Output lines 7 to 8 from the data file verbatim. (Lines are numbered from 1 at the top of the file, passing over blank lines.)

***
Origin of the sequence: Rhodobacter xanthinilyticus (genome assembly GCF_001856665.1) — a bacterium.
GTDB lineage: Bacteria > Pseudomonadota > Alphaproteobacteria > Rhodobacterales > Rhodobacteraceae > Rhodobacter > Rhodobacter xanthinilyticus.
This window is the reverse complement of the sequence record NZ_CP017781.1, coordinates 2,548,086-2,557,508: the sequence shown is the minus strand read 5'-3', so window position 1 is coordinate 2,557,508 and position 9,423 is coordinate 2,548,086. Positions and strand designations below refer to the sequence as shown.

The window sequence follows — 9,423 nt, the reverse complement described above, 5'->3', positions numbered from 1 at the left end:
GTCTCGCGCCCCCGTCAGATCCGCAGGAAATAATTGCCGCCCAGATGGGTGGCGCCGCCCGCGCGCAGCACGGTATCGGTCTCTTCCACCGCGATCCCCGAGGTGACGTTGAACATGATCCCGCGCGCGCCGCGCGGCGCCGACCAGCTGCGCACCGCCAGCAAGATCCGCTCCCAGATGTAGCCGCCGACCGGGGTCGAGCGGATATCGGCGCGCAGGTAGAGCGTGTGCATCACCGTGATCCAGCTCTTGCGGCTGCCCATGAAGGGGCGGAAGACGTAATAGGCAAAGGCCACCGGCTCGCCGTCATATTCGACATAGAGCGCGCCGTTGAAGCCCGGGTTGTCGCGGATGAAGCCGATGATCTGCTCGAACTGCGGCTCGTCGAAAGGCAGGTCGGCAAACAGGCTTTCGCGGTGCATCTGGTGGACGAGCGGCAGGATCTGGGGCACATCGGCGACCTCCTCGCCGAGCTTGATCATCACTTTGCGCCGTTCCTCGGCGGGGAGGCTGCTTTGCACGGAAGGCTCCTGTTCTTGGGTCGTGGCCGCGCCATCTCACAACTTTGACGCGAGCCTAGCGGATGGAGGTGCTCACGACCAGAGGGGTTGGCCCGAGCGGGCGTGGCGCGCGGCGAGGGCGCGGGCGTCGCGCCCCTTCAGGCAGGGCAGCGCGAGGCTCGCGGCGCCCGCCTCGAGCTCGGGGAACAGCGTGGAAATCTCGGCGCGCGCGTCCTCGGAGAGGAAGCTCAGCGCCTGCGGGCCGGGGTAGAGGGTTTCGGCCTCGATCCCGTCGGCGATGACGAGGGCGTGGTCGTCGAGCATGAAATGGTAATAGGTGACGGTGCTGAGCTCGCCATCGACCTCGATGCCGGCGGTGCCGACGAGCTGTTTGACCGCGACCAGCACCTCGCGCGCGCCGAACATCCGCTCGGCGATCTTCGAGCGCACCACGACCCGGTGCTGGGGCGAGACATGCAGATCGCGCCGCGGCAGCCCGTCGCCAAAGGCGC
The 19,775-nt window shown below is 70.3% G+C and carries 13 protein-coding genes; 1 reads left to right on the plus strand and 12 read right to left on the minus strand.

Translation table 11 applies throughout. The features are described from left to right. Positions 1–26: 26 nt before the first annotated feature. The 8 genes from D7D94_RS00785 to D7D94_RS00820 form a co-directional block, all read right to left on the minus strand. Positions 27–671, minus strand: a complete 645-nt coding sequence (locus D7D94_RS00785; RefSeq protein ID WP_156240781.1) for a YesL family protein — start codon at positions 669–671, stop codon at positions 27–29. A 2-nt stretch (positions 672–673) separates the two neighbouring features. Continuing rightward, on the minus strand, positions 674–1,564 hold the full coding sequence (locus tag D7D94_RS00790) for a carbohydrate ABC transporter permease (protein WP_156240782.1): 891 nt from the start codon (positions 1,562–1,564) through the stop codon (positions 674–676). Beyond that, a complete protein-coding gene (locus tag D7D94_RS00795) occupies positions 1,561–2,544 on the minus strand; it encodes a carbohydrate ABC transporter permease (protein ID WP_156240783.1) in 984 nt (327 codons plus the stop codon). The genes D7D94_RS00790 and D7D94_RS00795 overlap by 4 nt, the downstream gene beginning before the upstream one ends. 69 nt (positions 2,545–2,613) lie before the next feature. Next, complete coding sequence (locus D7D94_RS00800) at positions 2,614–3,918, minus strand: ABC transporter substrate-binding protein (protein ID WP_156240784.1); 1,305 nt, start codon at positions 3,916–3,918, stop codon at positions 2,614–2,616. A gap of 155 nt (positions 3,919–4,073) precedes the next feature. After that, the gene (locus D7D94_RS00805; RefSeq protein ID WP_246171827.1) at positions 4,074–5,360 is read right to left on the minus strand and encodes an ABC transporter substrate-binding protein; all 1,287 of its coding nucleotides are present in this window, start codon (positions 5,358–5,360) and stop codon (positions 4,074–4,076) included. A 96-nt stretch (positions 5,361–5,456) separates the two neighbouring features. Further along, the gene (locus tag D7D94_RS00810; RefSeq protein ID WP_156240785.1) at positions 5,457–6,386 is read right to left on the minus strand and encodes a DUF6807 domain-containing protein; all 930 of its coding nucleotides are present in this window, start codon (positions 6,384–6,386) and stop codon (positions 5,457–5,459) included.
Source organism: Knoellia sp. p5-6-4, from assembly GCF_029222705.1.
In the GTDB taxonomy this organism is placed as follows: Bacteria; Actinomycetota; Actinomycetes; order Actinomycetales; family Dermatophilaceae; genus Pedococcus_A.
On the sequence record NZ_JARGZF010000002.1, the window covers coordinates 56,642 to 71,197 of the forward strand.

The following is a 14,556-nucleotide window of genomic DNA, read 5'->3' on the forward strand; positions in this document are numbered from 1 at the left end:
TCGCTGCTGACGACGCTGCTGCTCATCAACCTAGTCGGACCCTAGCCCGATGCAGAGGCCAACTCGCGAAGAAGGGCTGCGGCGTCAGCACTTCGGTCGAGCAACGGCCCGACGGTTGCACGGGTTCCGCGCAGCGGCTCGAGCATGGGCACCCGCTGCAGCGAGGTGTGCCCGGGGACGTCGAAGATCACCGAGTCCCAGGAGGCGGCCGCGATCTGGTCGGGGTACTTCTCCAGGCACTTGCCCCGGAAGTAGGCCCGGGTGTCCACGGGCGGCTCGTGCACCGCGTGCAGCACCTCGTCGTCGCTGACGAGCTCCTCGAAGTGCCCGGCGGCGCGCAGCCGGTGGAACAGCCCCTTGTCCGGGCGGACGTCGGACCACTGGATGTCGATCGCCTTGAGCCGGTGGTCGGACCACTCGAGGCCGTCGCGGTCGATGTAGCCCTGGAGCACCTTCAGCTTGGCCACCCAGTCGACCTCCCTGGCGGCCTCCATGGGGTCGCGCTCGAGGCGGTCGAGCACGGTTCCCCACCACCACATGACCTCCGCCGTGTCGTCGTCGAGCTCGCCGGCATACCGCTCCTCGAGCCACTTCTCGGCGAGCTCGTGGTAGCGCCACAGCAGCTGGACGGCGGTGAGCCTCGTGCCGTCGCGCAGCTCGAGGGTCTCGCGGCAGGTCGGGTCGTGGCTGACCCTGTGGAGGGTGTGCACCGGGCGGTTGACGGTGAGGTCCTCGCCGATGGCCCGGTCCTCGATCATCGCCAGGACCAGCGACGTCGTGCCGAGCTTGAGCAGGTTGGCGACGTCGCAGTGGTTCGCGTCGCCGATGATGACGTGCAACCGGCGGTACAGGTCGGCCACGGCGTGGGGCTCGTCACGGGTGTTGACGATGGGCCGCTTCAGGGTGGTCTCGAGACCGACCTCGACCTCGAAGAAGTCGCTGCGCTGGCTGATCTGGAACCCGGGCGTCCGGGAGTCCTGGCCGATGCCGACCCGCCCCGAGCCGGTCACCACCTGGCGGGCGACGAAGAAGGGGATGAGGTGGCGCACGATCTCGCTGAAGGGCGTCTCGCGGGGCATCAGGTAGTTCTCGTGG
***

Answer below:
Translation table 11 applies throughout. The features are described from left to right. Positions 1–26: 26 nt before the first annotated feature. The 8 genes from D7D94_RS00785 to D7D94_RS00820 form a co-directional block, all read right to left on the minus strand. Positions 27–671, minus strand: a complete 645-nt coding sequence (locus D7D94_RS00785; RefSeq protein ID WP_156240781.1) for a YesL family protein — start codon at positions 669–671, stop codon at positions 27–29. A 2-nt stretch (positions 672–673) separates the two neighbouring features. Continuing rightward, on the minus strand, positions 674–1,564 hold the full coding sequence (locus tag D7D94_RS00790) for a carbohydrate ABC transporter permease (protein WP_156240782.1): 891 nt from the start codon (positions 1,562–1,564) through the stop codon (positions 674–676). Beyond that, a complete protein-coding gene (locus tag D7D94_RS00795) occupies positions 1,561–2,544 on the minus strand; it encodes a carbohydrate ABC transporter permease (protein ID WP_156240783.1) in 984 nt (327 codons plus the stop codon). The genes D7D94_RS00790 and D7D94_RS00795 overlap by 4 nt, the downstream gene beginning before the upstream one ends. 69 nt (positions 2,545–2,613) lie before the next feature. Next, complete coding sequence (locus D7D94_RS00800) at positions 2,614–3,918, minus strand: ABC transporter substrate-binding protein (protein ID WP_156240784.1); 1,305 nt, start codon at positions 3,916–3,918, stop codon at positions 2,614–2,616. A gap of 155 nt (positions 3,919–4,073) precedes the next feature. After that, the gene (locus D7D94_RS00805; RefSeq protein ID WP_246171827.1) at positions 4,074–5,360 is read right to left on the minus strand and encodes an ABC transporter substrate-binding protein; all 1,287 of its coding nucleotides are present in this window, start codon (positions 5,358–5,360) and stop codon (positions 4,074–4,076) included. A 96-nt stretch (positions 5,361–5,456) separates the two neighbouring features. Further along, the gene (locus tag D7D94_RS00810; RefSeq protein ID WP_156240785.1) at positions 5,457–6,386 is read right to left on the minus strand and encodes a DUF6807 domain-containing protein; all 930 of its coding nucleotides are present in this window, start codon (positions 6,384–6,386) and stop codon (positions 5,457–5,459) included.
Source organism: Knoellia sp. p5-6-4, from assembly GCF_029222705.1.